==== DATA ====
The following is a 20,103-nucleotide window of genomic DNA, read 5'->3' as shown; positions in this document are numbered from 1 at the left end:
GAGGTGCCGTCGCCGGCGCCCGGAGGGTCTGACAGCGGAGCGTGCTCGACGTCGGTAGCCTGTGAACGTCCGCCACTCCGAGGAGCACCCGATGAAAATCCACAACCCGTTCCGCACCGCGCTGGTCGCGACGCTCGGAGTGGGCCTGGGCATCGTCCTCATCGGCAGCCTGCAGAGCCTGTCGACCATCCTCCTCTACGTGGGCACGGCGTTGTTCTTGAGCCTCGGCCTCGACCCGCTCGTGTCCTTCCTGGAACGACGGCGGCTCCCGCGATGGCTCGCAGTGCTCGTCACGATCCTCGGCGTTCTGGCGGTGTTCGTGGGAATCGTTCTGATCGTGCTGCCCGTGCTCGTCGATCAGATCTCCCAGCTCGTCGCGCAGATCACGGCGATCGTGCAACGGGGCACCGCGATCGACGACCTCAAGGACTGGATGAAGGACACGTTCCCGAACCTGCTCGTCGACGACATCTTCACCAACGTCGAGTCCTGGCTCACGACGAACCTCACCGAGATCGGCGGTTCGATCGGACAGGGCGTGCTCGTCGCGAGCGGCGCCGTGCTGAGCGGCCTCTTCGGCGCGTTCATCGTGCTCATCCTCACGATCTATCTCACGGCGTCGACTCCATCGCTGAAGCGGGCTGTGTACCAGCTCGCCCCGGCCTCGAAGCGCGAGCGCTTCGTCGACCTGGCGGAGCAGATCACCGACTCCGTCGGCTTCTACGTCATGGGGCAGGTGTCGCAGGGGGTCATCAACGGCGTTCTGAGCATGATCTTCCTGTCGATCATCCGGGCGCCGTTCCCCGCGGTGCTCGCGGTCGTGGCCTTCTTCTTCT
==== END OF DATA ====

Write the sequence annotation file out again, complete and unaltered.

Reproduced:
The following is a 20,103-nucleotide window of genomic DNA, read 5'->3' as shown; positions in this document are numbered from 1 at the left end:
GAGGTGCCGTCGCCGGCGCCCGGAGGGTCTGACAGCGGAGCGTGCTCGACGTCGGTAGCCTGTGAACGTCCGCCACTCCGAGGAGCACCCGATGAAAATCCACAACCCGTTCCGCACCGCGCTGGTCGCGACGCTCGGAGTGGGCCTGGGCATCGTCCTCATCGGCAGCCTGCAGAGCCTGTCGACCATCCTCCTCTACGTGGGCACGGCGTTGTTCTTGAGCCTCGGCCTCGACCCGCTCGTGTCCTTCCTGGAACGACGGCGGCTCCCGCGATGGCTCGCAGTGCTCGTCACGATCCTCGGCGTTCTGGCGGTGTTCGTGGGAATCGTTCTGATCGTGCTGCCCGTGCTCGTCGATCAGATCTCCCAGCTCGTCGCGCAGATCACGGCGATCGTGCAACGGGGCACCGCGATCGACGACCTCAAGGACTGGATGAAGGACACGTTCCCGAACCTGCTCGTCGACGACATCTTCACCAACGTCGAGTCCTGGCTCACGACGAACCTCACCGAGATCGGCGGTTCGATCGGACAGGGCGTGCTCGTCGCGAGCGGCGCCGTGCTGAGCGGCCTCTTCGGCGCGTTCATCGTGCTCATCCTCACGATCTATCTCACGGCGTCGACTCCATCGCTGAAGCGGGCTGTGTACCAGCTCGCCCCGGCCTCGAAGCGCGAGCGCTTCGTCGACCTGGCGGAGCAGATCACCGACTCCGTCGGCTTCTACGTCATGGGGCAGGTGTCGCAGGGGGTCATCAACGGCGTTCTGAGCATGATCTTCCTGTCGATCATCCGGGCGCCGTTCCCCGCGGTGCTCGCGGTCGTGGCCTTCTTCTTCT